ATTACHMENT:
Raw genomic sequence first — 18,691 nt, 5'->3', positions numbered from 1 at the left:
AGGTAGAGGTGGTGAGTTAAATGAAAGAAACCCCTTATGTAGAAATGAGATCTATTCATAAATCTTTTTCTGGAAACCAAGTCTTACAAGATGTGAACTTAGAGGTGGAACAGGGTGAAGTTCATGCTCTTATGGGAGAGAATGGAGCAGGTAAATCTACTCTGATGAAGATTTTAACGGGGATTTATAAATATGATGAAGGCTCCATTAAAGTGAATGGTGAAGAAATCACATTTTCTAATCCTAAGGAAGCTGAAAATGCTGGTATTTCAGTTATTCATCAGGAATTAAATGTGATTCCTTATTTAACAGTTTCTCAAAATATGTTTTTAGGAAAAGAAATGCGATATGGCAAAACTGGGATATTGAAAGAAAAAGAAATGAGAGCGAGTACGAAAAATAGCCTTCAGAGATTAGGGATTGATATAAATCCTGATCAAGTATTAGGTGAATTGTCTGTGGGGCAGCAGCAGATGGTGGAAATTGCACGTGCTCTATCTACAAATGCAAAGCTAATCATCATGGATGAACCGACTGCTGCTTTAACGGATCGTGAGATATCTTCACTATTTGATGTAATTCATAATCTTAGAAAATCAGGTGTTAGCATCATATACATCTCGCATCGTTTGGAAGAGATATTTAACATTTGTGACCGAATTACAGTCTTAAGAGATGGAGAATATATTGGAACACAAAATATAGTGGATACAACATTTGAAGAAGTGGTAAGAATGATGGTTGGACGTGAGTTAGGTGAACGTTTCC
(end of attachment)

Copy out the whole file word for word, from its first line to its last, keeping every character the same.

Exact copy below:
Raw genomic sequence first — 18,691 nt, 5'->3', positions numbered from 1 at the left:
AGGTAGAGGTGGTGAGTTAAATGAAAGAAACCCCTTATGTAGAAATGAGATCTATTCATAAATCTTTTTCTGGAAACCAAGTCTTACAAGATGTGAACTTAGAGGTGGAACAGGGTGAAGTTCATGCTCTTATGGGAGAGAATGGAGCAGGTAAATCTACTCTGATGAAGATTTTAACGGGGATTTATAAATATGATGAAGGCTCCATTAAAGTGAATGGTGAAGAAATCACATTTTCTAATCCTAAGGAAGCTGAAAATGCTGGTATTTCAGTTATTCATCAGGAATTAAATGTGATTCCTTATTTAACAGTTTCTCAAAATATGTTTTTAGGAAAAGAAATGCGATATGGCAAAACTGGGATATTGAAAGAAAAAGAAATGAGAGCGAGTACGAAAAATAGCCTTCAGAGATTAGGGATTGATATAAATCCTGATCAAGTATTAGGTGAATTGTCTGTGGGGCAGCAGCAGATGGTGGAAATTGCACGTGCTCTATCTACAAATGCAAAGCTAATCATCATGGATGAACCGACTGCTGCTTTAACGGATCGTGAGATATCTTCACTATTTGATGTAATTCATAATCTTAGAAAATCAGGTGTTAGCATCATATACATCTCGCATCGTTTGGAAGAGATATTTAACATTTGTGACCGAATTACAGTCTTAAGAGATGGAGAATATATTGGAACACAAAATATAGTGGATACAACATTTGAAGAAGTGGTAAGAATGATGGTTGGACGTGAGTTAGGTGAACGTTTCC